Kevin: This worked a little better for me than it did for you, though I get your complaints. In the story's favor is the fact that the season is going in the right direction. If we started here and ended up at episode one Mariner, I would be more annoyed, but when you get down to it, they are at least engaging with the why of Mariner, and have done so on more than one occasion. Don't look now, but that's character development. They are clearly settling on the notion that Mariner does not want to leave this position, the only question left is to directly engage why. My only complaint with this as a character motivation is that it presumes Captain is the natural endgame. There just aren't that many chairs to sit in. It's entirely plausible that being very good at her job leaves here a career lieutenant or lieutenant commander. I like the general idea of exploring a character whose ambition is not command. I think to make it land, the next time they engage it, they need to rebalance the plot/joke ration to 60/40 instead of the 40/60 we've been getting.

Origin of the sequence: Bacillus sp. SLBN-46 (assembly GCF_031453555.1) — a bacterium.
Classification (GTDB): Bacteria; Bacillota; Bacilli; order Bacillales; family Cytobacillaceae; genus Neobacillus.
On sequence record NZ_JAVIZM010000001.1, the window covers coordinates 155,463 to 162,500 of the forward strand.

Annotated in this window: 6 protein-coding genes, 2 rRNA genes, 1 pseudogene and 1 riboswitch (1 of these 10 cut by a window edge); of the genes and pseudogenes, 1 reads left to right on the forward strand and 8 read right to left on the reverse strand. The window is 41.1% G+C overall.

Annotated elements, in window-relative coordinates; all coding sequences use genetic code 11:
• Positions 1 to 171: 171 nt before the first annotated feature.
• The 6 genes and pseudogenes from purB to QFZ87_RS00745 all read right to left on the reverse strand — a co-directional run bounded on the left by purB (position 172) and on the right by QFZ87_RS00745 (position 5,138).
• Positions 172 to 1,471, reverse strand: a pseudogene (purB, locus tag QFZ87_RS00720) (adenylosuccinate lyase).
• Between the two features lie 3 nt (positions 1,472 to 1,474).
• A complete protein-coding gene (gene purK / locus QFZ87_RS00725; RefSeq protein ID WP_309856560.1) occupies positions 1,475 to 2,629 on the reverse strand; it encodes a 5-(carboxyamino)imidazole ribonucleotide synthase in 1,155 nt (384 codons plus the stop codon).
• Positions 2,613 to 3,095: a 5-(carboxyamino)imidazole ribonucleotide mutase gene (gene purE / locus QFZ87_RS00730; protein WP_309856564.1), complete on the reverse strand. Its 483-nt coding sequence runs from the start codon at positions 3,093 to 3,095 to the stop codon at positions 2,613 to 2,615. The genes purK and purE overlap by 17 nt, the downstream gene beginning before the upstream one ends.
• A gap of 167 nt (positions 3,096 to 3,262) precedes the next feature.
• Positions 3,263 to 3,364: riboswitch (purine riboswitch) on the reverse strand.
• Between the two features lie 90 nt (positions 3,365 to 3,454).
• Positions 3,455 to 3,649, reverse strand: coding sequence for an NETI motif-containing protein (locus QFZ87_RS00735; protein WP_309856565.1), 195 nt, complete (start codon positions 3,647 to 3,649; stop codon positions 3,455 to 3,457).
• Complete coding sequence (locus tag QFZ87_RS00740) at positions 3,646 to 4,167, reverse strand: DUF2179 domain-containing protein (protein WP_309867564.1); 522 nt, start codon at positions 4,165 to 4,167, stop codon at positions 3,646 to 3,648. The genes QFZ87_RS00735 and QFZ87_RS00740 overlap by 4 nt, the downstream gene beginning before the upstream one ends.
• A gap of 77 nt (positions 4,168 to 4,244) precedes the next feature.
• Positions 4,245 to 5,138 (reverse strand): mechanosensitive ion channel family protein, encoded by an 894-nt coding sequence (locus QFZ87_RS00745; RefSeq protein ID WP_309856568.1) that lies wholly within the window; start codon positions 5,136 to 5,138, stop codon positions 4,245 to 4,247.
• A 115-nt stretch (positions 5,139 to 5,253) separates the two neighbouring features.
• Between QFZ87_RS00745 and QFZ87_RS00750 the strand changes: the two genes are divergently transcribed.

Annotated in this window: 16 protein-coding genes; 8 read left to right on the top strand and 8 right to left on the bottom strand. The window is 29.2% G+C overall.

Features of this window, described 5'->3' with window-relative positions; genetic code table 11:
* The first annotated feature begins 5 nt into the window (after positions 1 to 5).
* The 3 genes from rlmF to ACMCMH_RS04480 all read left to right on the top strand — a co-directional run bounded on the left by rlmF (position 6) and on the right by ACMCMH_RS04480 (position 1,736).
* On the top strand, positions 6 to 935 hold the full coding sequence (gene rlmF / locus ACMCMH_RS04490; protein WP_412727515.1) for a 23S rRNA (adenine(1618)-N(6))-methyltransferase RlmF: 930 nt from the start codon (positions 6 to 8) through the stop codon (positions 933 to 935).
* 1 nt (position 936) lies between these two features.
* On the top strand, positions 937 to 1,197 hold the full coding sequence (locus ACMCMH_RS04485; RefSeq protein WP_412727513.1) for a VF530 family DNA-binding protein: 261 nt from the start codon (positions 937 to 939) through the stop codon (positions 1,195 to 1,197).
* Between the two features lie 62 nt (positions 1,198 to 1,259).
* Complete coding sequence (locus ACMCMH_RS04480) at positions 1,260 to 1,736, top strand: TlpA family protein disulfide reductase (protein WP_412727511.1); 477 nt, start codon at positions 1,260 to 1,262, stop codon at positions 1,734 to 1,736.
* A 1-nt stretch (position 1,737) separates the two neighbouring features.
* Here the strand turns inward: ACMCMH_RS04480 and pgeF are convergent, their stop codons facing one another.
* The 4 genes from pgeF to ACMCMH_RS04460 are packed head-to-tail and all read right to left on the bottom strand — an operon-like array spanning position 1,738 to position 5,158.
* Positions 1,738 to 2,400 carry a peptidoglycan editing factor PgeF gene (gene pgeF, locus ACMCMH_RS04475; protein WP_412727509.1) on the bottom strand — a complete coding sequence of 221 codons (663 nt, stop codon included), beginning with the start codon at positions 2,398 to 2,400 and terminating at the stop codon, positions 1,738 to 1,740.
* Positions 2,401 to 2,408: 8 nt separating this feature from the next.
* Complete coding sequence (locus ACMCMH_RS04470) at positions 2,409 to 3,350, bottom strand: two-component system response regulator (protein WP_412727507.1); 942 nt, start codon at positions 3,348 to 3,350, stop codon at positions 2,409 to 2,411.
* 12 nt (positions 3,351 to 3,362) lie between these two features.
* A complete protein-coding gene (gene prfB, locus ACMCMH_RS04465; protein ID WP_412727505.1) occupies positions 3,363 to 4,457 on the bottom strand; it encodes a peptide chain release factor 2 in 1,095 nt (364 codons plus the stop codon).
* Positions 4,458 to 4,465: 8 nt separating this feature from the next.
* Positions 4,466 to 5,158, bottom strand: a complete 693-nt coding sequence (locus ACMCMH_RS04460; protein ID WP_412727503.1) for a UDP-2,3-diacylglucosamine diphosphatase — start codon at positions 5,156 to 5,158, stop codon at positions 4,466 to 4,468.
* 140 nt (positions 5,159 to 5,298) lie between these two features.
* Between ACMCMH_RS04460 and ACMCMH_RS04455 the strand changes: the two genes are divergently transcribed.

Matthew: The B plot was a very pleasant fake out for me. It successfully lampoons various tropes (transporter accidents, Pike's wheelchair, other assorted accidents) and tells us that there is a special division of Starfleet for dealing with the victims of such accidents. Then, we are given the mutiny development. Division 14 is a sham, says one of the victims. See, I was fully expecting him to be right, because an awful secret organization with eerie black ships and an ulterior motive would be perfectly in sync with Kurtzman Trek for the past 11 years. As such, I was delighted when, in fact, they were on the level, wanted to help people, and if only they had talked it out, things would have been fine. This plot gives me hope that the people behind this show actually get what distinguished Kurtzman Trek from real Star Trek, and that we might get more of the latter going forward.